Going into the back-to-back conventions, McCain had pulled into a tie with Obama - overcoming what polls show is a decided Democratic advantage this year, because of the sour economy and Bush's unpopularity. The closeness of the contest left some Democrats in Denver pessimistic about their ticket's prospects in November.
Strategists in both parties credited McCain's tough tactics over the past six weeks for making the race closer than expected. Obama's Senate colleague from Illinois, Richard J. Durbin, compared McCain's summer success to a 12-0 run in a basketball game.
Republicans are hoping for a similar run this week. Conventions offer presidential candidates a unique opportunity to deliver carefully scripted messages to a national audience, and this is McCain's turn to have his say.
The Arizona senator would like to frame the election around the question of who is best prepared to lead the country. Democrats want it to be a referendum on Bush's presidency and portray McCain, who supported Bush's agenda at least 90 percent of the time on congressional votes, as more of the same.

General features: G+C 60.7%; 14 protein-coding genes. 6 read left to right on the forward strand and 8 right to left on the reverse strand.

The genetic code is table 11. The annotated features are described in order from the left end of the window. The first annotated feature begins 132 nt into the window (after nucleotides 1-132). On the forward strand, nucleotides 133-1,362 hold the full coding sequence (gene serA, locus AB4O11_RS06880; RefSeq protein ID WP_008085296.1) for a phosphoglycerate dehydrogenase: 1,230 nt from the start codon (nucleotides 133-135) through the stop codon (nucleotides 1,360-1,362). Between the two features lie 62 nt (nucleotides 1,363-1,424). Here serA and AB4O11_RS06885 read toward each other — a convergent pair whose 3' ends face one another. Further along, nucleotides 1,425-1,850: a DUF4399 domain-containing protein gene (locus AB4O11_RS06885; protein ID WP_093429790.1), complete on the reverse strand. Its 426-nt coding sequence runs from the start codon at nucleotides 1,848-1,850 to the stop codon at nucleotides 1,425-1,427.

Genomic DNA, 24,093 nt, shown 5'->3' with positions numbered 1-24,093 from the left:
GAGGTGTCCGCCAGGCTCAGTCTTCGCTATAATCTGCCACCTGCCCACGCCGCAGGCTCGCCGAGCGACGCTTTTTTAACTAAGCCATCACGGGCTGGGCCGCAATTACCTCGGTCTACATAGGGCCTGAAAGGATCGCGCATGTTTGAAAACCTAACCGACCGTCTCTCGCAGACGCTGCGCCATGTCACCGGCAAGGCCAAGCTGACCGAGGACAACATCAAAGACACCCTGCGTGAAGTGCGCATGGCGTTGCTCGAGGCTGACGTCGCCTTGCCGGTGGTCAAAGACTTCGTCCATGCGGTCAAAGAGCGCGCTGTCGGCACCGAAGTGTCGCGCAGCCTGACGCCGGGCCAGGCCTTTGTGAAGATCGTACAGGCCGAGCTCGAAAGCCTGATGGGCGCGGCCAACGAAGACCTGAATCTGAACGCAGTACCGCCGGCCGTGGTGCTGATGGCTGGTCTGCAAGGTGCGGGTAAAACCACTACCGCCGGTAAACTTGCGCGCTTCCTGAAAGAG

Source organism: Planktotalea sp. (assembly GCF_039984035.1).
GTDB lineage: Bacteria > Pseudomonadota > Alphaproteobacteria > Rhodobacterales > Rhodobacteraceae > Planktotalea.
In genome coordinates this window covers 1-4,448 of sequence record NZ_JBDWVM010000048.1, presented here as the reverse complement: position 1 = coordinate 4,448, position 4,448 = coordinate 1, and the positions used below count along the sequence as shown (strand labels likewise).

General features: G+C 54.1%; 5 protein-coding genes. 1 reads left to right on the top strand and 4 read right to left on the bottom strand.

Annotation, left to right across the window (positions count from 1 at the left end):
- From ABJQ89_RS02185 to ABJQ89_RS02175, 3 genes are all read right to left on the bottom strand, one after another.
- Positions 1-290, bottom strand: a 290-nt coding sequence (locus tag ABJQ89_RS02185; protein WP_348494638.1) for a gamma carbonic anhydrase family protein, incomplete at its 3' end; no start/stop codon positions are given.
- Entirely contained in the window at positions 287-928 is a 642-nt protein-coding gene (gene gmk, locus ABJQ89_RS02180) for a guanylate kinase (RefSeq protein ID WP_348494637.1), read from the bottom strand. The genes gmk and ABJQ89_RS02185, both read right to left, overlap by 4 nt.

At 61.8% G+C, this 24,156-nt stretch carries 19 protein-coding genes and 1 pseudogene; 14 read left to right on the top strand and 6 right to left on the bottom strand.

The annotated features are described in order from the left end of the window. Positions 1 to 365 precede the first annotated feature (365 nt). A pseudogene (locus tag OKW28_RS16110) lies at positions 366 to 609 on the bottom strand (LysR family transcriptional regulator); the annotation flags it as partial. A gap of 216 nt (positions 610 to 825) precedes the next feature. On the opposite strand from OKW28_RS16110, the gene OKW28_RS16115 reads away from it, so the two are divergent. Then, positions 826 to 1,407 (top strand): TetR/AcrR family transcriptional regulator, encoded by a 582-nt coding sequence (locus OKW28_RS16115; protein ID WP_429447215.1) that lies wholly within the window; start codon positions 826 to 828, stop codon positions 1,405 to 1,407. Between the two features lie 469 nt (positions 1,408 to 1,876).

"McCain needs to continue to make the case that he is ready to lead and Barack Obama is not. That is the essential definition of this election," said Whit Ayres, a Republican pollster. "It can never be mean or angry, but John McCain is now beautifully set up to continue his fundamental message, which is: The world is a dangerous place. Put somebody in charge who knows what he's doing."
Scott Reed, a Republican consultant from Annapolis, said McCain "needs the convention to really stick it to Obama, because Obama is still more undefined than people think, and voters are showing they are nervous about him." He said that McCain also needs to present a forward-looking agenda, "what a McCain presidency would look like."
First, though, Republicans must pass the baton from their current president to the man they hope will take his place.
The Bush-McCain history is a complicated one. McCain was Bush's toughest foe in the 2000 primaries, and he bucked the president by becoming one of the few Republicans to vote against Bush's signature tax cut plan. In 2004, however, McCain embraced Bush's re-election with considerable ardor.
Now he's running against Bush again, or at least the Bush record. A recent McCain campaign ad declared that Americans are "worse off than we were four years ago," a line that would seem more at home in an Obama commercial than a Republican one.